Here’s an actual short story that I drafted last night. It’s fiction.
Jack, Ronald, and I waited outside the ice cream shop with our milkshakes in our hands. Ronald held his against his forehead. His pit-stains showed. Jack stood with his milkshake tilted in his hand and against jeans. I held mine in front of me drank it too fast. I looked up at the clock on top of the courthouse down the street. It was getting dark. I couldn’t tell what time it was.
“Is he coming?” Ronald asked.
“He’ll be here,” I said. Ronald held up his receipt.
“We got these at two minutes ‘til. We’ve been out here for ages,” Ronald said.
I rubbed the back of my head.
“He’s not used to coming here. He probably didn’t know how long it would take,” I said. Ronald nodded his head, tilted it, and nodded again.
“What’s he got?” Ronald asked.
“I don’t know. I think it’s blue,” I said.
It got dark. The clerk inside Magic Milkshakes locked the front door. They moved away from the door and down the concrete ramp. They all sat down with their backs against the wall. Jack’s long legs stretched to the railing across from him. He propped his feet up.
“Where we going?” Jack asked.
There were so many more places I wanted to be besides in front of Magic Milkshakes. A few months ago, I’d have said I wanted to be back with my friends at my old school, but Jay was on his way here in his new blue car. And now I had Jack and Ronald. I didn’t have any particular places in mind. I had fifty bucks in my wallet.
“Anywhere we want,” I said.
“Some place where there’s music,” Jack said.
“A strip club that’s out of this world,” Ronald said.
“They have 3D movies in Lexington,” I said.
“Can you see 3D movies?” Jack asked. He and Ronald turned to me.
“I don’t know,” I said.
We sat. Jack adjusted his feet and bent his knees a few different ways. He scratched his ear and placed his hand down on the concrete. I left my hand on the concrete close to his. Ronald sipped his milkshake until the straw made gargling noises. I had already finished mine but held onto the cup. Jack took a sip. His hand moved away. I put my straw in my mouth and chewed.
One pair of headlights slowed down in the street. I couldn’t tell if the car in front of me was blue. It pulled in next to the trashcan. The lid fell off. A horn honked.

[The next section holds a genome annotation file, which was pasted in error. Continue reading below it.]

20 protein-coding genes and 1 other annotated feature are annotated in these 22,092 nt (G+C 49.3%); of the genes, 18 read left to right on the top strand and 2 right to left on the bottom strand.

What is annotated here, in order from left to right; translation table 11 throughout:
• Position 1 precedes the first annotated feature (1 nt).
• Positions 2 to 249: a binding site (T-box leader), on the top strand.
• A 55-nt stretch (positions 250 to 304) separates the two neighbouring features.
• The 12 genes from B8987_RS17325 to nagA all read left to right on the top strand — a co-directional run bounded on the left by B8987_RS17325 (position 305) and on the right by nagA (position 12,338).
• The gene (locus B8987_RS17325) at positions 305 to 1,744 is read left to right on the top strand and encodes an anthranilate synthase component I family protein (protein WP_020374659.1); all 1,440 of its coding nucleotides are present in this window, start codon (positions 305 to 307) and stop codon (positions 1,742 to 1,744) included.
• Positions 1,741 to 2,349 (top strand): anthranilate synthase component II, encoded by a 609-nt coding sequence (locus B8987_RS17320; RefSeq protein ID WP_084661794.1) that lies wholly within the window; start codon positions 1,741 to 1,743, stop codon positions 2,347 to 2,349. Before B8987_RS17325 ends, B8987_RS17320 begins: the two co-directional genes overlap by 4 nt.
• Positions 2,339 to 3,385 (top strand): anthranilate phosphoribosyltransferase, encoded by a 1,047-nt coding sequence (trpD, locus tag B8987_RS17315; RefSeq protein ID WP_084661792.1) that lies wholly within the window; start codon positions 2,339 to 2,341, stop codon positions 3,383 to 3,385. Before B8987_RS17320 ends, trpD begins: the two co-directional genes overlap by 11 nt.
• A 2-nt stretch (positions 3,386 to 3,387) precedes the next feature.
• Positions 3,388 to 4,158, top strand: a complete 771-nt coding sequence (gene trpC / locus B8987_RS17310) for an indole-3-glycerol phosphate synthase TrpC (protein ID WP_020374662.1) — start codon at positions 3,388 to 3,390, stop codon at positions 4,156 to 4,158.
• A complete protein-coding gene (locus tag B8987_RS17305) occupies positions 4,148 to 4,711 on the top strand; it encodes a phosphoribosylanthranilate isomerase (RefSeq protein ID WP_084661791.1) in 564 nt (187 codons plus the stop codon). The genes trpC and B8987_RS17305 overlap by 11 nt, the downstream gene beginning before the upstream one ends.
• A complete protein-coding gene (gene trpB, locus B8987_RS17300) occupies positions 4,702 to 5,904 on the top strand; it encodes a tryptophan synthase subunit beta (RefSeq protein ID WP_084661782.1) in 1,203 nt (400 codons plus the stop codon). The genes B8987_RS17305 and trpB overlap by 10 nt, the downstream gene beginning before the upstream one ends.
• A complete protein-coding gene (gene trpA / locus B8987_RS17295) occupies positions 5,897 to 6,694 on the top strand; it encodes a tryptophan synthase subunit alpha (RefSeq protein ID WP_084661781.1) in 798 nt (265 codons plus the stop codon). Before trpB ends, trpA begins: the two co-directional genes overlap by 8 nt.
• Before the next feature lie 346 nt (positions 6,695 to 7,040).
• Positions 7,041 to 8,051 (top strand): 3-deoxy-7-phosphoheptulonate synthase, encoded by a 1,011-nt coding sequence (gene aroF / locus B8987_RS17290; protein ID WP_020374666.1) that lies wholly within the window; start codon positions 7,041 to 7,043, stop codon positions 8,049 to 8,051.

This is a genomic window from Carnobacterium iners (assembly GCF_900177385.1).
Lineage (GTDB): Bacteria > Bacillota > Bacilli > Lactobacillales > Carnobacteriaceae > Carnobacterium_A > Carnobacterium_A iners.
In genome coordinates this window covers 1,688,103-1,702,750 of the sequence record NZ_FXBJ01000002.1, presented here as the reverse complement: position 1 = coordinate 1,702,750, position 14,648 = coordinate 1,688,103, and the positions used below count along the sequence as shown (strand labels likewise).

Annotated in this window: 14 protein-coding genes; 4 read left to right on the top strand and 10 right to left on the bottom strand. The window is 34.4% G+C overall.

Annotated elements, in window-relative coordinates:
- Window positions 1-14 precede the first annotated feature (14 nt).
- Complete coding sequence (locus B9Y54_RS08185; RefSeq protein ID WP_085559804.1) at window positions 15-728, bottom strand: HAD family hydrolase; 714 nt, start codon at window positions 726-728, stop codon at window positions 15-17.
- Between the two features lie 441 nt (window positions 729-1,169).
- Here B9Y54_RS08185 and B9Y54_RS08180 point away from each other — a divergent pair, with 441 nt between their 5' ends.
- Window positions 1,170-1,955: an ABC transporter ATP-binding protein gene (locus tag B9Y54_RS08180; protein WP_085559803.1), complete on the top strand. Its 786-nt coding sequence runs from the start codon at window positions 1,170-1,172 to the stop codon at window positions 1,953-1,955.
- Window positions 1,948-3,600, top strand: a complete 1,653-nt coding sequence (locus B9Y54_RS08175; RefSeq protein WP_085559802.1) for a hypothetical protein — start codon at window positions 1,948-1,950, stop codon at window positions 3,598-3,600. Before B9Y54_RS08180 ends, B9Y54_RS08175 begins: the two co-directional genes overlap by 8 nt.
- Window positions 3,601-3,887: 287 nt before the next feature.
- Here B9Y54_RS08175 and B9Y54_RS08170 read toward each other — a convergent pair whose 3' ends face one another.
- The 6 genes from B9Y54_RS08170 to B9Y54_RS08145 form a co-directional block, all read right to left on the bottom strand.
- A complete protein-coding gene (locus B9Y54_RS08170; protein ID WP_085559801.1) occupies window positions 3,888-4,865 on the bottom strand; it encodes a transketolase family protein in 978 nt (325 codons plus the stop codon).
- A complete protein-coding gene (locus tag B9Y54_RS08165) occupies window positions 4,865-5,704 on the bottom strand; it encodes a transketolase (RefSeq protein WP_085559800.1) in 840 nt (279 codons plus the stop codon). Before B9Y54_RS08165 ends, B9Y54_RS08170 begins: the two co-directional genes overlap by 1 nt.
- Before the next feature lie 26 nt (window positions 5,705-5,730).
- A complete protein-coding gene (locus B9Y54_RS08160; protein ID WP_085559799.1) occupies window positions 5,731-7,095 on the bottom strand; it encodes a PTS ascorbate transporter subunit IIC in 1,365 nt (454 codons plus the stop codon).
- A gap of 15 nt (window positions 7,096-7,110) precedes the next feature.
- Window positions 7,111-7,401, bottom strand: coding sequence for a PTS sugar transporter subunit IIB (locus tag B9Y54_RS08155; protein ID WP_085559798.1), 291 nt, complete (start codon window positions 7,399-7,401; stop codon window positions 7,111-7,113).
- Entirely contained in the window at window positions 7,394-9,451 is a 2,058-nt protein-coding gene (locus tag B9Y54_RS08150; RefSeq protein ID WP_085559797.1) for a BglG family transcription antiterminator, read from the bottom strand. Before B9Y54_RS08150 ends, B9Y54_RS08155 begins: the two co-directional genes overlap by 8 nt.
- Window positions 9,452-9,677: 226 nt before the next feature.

I ran to the passenger side. Jay was in the car checking out Jack and Ronald against the wall. I raised my arms and they walked over.
“Hey bro,” Jay said. He smiled as the overhead light came on. His hair was buzzed. He had fuzz between his lip and mouth, and a little goatee that matched. Jack tapped my back as he squeezed between me and the trashcan. Ronald got in the back on the driver’s side. Jay pulled out.
The interior was black. The roof was hard. The seats were soft. The air was cool. I adjusted the tilt of my seat.
“Ford,” Jack said. He rubbed his hand along the seat. He reached in front of him and found a set of cupholders attached to the back of the armrest. Ronald felt along the door. Jay flipped the overhead light off. I put my empty cup into the holder between Jay and me. There was resistance. I pushed until it was locked in place. Jay drove past the courthouse clock and on through the square. When we got to the straight stretch, he accelerated.
“Where are we going? Lexington?” Jay asked.
“I’m okay with that,” I said. Everyone agreed.
Jay sped up on the straight stretch. I grabbed the handle above the passenger-side door. The green grass was black everywhere except for where they glowed green through Jay’s headlights. The grass in the light got darker the further Jay drove. The trees shook in the wind.
“So you’re Eric’s friend?” Ronald asked.
“Since fifth grade. I don’t like that he moved way,” Jay said.
“You hear that?” I asked. The wind was whistling.
“Don’t make fun of me,” Jay said.
“Jay, the trees,” I said. I pointed out the window. “They’re pink.”
“They’re just those, um, what do you call them? Cherry Blossoms?” Jay said.
“Prunus serrulate,” Ronald said.
Something didn’t feel right. I looked around the car.
“It feels good in here,” Jack said. He took off his shirt.
“The air’s not on,” I said.
“Yeah it is. Feels great,” Jay said.
“No. It’s hot as hell outside and the air isn’t on,” I said. I pointed at the controls on the console. Jay tapped the temperature knob. I put my hands in front of the vents. Air was coming through. The wind outside picked up. The sky turned purple.
“It’s on vent, not air,” Ronald said. He pointed.
“This doesn’t seem right,” I said.
“It’s right. Everything’s right,” Jay said. He accelerated. The road turned into ice cream. We were riding down the cosmopolitan express. I sunk down into the seat and watched out the windows. A flatbed pickup truck pulled an orchestra behind us. They hummed. Jay hit the brakes, but we slid on down the ice cream. Jay closed the vents. He looked at me with his big blue yes.
“Watch the ice cream,” I said.
The ice cream road ended. We slid to a stop outside of a strip club called Out Of This World. Beings of all shapes and sizes came and went. Square bodies held onto other square bodies. Inside, circles danced. A long sock bought us drinks. We lived a whole life in there. When we got back outside, the car was gone. I don’t remember how any of us got home. We never talked about it.
Short Story Notes
Thanks for reading. As always, comment below. Typo hunters are most certainly welcome. Or just comment about whatever is on your mind. Over time, if I still like this one after a while, I’ll fix it up. It might even one day get promoted to my short stories section of my website.